Gilbert, AZ (KNXV) — One Valley man was fined $100 for feeding feral cats.
The citation came after Gilbert passed an ordinance in May that made it “unlawful to feed, or place food for any wild or feral animal on town-owned property or a public right-of-way.”
Tom Mischke said the takeover began gradually around his home.
“Slowly we started seeing cats.”
Mischke said now feral felines haunt his home day and night.
“We counted like 32 cats in the backyard,” he said. “The whole front of the house has cat pee stains.”
Tom said his problems are because his neighbor feeds the cats on the next door property, which is legal.
What is not legal is feeding cats on town property or sidewalks.
Paul Rodriguez is the only person to be caught violating the ordinance and fined.
“I was putting some food out for seven homeless cats [when] I was stopped by two Gilbert police officers who proceeded to give me a ticket,” said Rodriguez, who has been feeding feral cats for 13 years.
The $100 fine is hardly a deterrent for a guy who spends “approximately $500 a month” and at least three hours every night driving around town and leaving food and water for groups of strays.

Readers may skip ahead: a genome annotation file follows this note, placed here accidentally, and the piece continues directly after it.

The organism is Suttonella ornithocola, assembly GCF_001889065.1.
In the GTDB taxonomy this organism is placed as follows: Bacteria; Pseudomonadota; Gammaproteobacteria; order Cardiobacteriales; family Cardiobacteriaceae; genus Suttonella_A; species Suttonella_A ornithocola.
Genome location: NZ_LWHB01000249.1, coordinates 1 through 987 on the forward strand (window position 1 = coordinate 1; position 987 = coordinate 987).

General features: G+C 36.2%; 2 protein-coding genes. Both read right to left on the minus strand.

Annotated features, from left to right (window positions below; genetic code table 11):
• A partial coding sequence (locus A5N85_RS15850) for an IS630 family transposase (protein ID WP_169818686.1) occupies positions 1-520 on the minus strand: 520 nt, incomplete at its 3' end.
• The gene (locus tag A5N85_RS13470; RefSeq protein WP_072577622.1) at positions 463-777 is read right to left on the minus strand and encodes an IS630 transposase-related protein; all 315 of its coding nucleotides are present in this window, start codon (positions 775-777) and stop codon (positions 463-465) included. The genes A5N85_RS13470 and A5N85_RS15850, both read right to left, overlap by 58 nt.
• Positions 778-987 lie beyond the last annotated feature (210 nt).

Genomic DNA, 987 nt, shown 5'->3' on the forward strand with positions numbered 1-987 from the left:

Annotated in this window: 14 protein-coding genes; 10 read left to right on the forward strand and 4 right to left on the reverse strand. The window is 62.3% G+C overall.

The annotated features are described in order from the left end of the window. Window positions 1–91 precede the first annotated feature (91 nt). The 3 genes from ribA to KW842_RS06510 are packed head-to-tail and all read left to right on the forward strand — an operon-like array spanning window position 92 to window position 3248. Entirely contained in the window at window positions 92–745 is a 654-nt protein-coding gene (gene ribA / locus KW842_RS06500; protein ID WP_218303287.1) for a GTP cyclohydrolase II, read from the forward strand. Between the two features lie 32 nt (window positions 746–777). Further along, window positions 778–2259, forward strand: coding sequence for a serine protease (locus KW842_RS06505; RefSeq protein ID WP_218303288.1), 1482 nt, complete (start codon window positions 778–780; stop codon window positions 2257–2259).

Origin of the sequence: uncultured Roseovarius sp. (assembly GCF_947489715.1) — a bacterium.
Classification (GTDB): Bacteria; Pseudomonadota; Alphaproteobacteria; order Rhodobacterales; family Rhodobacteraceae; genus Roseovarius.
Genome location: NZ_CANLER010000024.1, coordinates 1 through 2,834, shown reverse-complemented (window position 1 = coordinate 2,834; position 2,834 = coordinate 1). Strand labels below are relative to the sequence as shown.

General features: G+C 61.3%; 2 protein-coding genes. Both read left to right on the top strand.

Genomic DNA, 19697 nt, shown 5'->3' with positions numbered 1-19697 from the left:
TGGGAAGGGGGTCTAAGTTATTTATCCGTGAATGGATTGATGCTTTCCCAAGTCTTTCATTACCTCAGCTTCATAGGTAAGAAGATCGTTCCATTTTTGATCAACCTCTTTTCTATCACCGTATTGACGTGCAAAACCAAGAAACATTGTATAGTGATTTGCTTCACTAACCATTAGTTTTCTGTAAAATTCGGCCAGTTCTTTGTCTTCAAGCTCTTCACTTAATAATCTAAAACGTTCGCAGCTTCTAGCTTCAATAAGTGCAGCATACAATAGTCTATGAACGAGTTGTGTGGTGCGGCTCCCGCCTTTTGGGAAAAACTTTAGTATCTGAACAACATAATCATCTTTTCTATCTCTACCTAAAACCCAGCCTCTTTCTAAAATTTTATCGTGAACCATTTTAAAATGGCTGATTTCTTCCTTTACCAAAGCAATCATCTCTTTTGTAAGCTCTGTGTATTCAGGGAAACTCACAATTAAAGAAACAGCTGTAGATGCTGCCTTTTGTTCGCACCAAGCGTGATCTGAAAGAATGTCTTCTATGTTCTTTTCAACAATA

“I would like the town to rescind the ordinance,” said Rodriguez. “I am one of many people in Gilbert who is not going to stand by and let a helpless, innocent animal starve to death.”
The town said the ordinance came as a response to citizen complaints. They said the purpose is to “prevent unsanitary and unsafe conditions.”
Rodriguez said the food he provides is not the problem, it is the cats’ rapid reproducing.
“It’s okay to feed but you must also trap the cats. They must be spayed and neutered,” he said.
Rodriguez said his feeding actually allows feral cats to be captured for ‘fixing’ and helps separate the spayed and neutered strays from the others.
A Gilbert spokesperson told ABC15 animal control is a county matter. This is the town’s full statement:
“Gilbert’s ordinance was created in response to complaints from citizens who live near various Town owned properties where people were feeding feral animals. The ordinance is focused on prohibiting the feeding of wild or feral animals on town property and public rights of way to prevent unsanitary and unsafe conditions, such as attracting vermin, insects, and wild animals in general (not just cats); fecal matter, food/bowls impeding pedestrian and vehicular traffic, etc., on property that is used by the general public. The ordinance does not prohibit anyone from feeding feral animals on private property or implementing any TNR program or similar program. It is also not focused on animal control, which is a County matter. Since its implementation, one citation has been issued.”